Can one trivial detail in how you store your clothes really make your life better? It absolutely can!
I wasn’t a believer that rolling versus folding was better until I tried it on my husband and son’s t-shirt drawers. These overstuffed drawers that get ransacked several times a day seemed hopeless.
I’ve suggested the one-in-one-out rule to try and limit the amount of shirts, but it seems every event is commemorated by a t-shirt and sentimental value keeps most of them around for years. We’ve had to replace the drawer brackets on our dresser a few times due to the weight of these packed drawers.
After folding clothes so long for my family and my husband’s pro-shop, I can fold just about anything quickly and neatly. Not the coolest skill I know, but if I was ever thrown in a huge pit of clothes and had to fold to climb my way out, I’d be at the top in about five minutes.
I’m pretty set in my ways and not willing to change something I do well. But my stubborn side has some reason to it because who wants to fold clothes over and over again, no matter how well you do it!
That was the problem with the t-shirt drawers. Each time I tried to put a clean stack of neatly folded shirts in, I had to cram them on top of a pile of pilfered shirts or re-fold the stuff already in the drawer. This wouldn’t bother most people, but I assume you like things organized if you’re reading this post and it would bother you too.
I first gave rolling clothes a try after seeing my sister-in-law fit more in suitcases that way. It worked great! I only did it when we traveled and loved how neat the clothes were packed. It was a definite space saver.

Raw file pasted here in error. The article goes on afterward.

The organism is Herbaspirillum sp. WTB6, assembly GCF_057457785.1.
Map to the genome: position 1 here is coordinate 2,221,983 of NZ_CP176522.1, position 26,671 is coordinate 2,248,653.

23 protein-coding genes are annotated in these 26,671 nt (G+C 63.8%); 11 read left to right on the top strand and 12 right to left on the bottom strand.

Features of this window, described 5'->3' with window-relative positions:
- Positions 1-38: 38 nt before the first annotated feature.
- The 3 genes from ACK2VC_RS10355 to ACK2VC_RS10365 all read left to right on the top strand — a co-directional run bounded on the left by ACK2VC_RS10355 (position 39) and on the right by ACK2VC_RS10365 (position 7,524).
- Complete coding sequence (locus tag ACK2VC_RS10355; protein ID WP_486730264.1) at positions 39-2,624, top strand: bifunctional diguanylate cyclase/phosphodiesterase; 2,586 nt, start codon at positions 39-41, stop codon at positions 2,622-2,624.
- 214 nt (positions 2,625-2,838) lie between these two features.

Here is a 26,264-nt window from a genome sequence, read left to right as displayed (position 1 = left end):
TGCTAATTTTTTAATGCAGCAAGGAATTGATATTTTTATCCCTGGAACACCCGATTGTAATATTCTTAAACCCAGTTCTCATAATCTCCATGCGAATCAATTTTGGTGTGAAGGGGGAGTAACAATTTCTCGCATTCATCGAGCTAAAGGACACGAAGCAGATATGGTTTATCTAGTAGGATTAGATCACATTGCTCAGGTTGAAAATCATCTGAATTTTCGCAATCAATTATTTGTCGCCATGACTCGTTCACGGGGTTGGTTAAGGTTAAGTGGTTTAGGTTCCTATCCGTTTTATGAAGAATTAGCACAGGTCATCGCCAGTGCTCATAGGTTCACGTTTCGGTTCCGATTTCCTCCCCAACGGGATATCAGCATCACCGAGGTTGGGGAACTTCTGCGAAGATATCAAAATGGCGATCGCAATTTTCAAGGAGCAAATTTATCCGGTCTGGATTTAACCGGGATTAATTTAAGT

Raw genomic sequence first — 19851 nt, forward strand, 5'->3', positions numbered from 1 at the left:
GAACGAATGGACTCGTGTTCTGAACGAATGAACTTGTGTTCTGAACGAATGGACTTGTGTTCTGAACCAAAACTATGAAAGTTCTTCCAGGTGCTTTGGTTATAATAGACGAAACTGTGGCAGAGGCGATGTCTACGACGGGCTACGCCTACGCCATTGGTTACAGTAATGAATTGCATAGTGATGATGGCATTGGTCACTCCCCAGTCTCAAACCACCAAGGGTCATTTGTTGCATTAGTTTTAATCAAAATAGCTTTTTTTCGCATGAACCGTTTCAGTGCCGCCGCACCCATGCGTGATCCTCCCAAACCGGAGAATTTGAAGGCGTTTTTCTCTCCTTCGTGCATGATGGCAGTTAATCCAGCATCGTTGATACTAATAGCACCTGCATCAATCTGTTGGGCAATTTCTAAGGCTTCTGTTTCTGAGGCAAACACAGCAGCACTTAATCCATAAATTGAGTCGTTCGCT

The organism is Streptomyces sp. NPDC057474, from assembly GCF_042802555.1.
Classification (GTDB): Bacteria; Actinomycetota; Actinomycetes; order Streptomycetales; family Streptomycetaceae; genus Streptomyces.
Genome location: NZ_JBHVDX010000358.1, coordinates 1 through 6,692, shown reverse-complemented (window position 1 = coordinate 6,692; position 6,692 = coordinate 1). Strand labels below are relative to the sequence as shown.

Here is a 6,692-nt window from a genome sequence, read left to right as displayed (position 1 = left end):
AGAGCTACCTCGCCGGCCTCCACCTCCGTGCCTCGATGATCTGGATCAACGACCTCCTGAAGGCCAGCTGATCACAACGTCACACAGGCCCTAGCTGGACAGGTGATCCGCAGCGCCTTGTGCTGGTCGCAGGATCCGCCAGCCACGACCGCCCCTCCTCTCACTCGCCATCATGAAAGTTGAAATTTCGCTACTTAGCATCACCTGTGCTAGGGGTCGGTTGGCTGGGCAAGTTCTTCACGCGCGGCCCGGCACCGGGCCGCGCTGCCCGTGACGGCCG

The only problem was that the clothes didn’t stay neatly rolled too long in the suitcases. Plus, rolling clothes took one more step than folding them, so it was something I tolerated when packing for the benefit of extra space, but wasn’t willing to do at home.
After reading The Life-Changing Magic of Tidying Up: The Japanese Art of Decluttering and Organizing by Marie Kondo, I decided to revisit the idea of rolling clothes and tackle the t-shirt drawers. Life changing indeed!
The amount of extra space in the drawers was more than I thought it would be. Not that this served as an invitation for the boys to get more shirts, but they agreed it was easier for them to pick what they wanted to wear because more shirts were visible when rolled as opposed to folded. I also talked them in to getting rid of a few shirts in the process.
Now for the real test: would the shirts withstand the vigorous daily rummaging and stay rolled? One month later, I’m happy to say yes! I think the key is that it’s easier for them to find what they want without having to look through stacks of shirts. Plus, the shirts aren’t mixed in with other clothes as they are in the suitcases so they’re easier to find.
I’ve also rolled blue jeans, shorts, and pants and it has easily doubled the space in these drawers. Some things like pajamas, gym shorts, or bulky cargo shorts don’t roll too well so I stick with folding.
For the extra time it takes to roll, I really don’t notice much difference. As Marie Kondo says, it’s kind of enjoyable. I’m not bothered by it because the benefit is worth it.
As far as making my life better, opening those drawers no longer prompts me to curse and I don’t have to re-fold t-shirts just to fit clean ones in. Now that a foundation is in place for the drawers to stay organized, I might just allow everyone to put their own laundry away, which is a huge step for this Type-A gal!
What challenges do you have with clothes storage? Not enough space, too much stuff, lack of time or ideas on how to organize? Have you figured out an innovative way to tackle some of these issues? I’d love to hear from you!
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